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Preventing fraud, theft and embezzlement in your foreign subsidiary in Mexico




Companies require a solid internal control structure in order to achieve their objectives, improve the efficiency of their operations, obtain adequate financial information, safeguard their assets and make sure they are complying with laws and regulations.

This structure must be continually challenged and assessed to verify it is properly working. When operations change within a company, the structure must be adapted to those changes. As you can infer, this is no easy task for companies’ management. But it is even more difficult when management is far from the entity to be controlled, as when having a foreign subsidiary.

Internal control in foreign subsidiaries must consider situations that may differ from the control structures in your local company. To mention a few:

  • Monitoring is not as intensive. Physical distance from your processes will naturally imply less intensive and frequent monitoring. Additional mechanisms must be put in place to ensure the control is effective. For example, more people and authorizations are required when managing cash outflows or authorizing expenses and purchases. The operations become naturally more bureaucratic.

  • Cultural differences. Employees in your subsidiary in Mexico might not observe the internal control with the same importance as the holding company. Management may even find ways to override controls thinking it is ok as long as the operations don’t stop, or the financial objectives are met. Timely controls can be delayed, believing they can be implemented later on when operations slow down. Examples of these situations are not doing bank reconciliations or inventory counts.

  • A lack or weak control is an invitation to abuse. In any fraud, one of the elements to be found is the opportunity for the individual committing the abuse. Internal controls can be weak, not existent or not monitored. Regardless, the result is the same: the individual will see an opportunity in not having to worry about internal controls. Some examples we have observed during our practice: local management in the subsidiary starts exceeding their authorized expenses, since corporate is not monitoring and amounts in local and foreign currency have different overall impact. Or, upper management share the benefits of their crime with lower management, threatening their good jobs.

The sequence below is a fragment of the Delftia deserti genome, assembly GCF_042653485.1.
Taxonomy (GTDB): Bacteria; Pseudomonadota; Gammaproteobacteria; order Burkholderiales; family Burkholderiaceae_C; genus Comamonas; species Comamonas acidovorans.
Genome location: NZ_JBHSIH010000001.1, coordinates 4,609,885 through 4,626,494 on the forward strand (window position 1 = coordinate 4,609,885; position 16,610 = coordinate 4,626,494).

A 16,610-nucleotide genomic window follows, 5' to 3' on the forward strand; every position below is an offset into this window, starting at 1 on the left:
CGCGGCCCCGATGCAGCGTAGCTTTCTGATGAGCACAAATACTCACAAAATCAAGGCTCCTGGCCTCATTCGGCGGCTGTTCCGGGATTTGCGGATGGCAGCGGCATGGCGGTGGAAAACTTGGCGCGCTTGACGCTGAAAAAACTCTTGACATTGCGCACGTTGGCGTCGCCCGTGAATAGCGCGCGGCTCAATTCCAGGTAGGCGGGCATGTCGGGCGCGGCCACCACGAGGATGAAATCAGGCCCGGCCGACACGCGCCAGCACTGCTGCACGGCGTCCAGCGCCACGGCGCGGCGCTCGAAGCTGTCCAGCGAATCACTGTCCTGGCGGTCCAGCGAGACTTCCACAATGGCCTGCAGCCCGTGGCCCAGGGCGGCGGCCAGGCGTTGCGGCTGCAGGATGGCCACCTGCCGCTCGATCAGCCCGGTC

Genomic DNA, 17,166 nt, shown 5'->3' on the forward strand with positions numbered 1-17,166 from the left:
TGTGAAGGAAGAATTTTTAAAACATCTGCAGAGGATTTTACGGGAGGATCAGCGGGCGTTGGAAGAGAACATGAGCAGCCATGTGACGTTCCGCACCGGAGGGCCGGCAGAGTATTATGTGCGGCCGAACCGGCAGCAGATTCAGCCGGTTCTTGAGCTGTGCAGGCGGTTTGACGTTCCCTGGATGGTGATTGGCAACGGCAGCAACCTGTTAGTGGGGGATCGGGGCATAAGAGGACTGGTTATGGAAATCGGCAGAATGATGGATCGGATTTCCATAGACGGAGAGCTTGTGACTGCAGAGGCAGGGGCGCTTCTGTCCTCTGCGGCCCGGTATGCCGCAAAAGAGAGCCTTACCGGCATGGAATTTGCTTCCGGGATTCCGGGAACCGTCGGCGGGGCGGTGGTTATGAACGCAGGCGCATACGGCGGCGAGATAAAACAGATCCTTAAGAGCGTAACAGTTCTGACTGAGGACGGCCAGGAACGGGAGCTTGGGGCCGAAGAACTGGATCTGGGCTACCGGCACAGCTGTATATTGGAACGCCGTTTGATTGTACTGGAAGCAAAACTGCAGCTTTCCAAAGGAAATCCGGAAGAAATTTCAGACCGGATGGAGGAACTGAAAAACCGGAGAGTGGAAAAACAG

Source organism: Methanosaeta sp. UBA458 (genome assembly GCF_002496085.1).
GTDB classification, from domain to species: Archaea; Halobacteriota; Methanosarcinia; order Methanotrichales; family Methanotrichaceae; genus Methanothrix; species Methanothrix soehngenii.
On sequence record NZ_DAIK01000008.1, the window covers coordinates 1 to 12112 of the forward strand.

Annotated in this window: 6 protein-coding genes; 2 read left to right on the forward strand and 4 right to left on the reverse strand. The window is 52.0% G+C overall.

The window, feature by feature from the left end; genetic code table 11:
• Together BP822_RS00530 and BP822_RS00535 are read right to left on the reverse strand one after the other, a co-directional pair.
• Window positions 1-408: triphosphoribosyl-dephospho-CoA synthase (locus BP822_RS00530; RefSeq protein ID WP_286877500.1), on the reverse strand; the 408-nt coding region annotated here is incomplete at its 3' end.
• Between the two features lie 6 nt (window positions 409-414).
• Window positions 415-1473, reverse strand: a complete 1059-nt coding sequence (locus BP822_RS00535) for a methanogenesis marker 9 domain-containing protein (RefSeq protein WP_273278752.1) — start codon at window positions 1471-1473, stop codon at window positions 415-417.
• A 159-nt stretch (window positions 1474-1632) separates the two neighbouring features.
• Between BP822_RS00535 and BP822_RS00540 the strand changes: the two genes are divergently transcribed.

• Corruption. Corruption practices vary across countries. While definitely undesirable, this must be acknowledged. Many companies with international operations and subsidiaries have worldwide policies in which corruption will not be tolerated. However, making sure this does not happen requires a stronger effort when a foreign subsidiary is involved. Foreign employees must understand that the company they work for performs differently from what they are used to. They must also learn the worldwide consequences of participating in corrupt practices. But more important, controls should be in place in order to stop illegal payments, bribes or any other legal misconduct.  

 

These are just examples. Furthermore, one thing is to design and implement adequate controls and another to monitor that they are working and being observed. A foreign holding company must increase its monitoring efforts to reduce the impact from geographical distance. A natural tool to increase this monitoring is to search support from an external auditor. The internal control assessment is part of any audit. The scope of the audit can be increased to include more internal control testing. And just from the employees in the Mexican subsidiary knowing that the external auditor, who reports to corporate abroad, will be coming soon, the level of performance and compliance naturally increases.

We have experience auditing Mexican entities of foreign companies and reporting directly to corporate management. Let us know how we can help you increase the internal control on your Mexican subsidiary.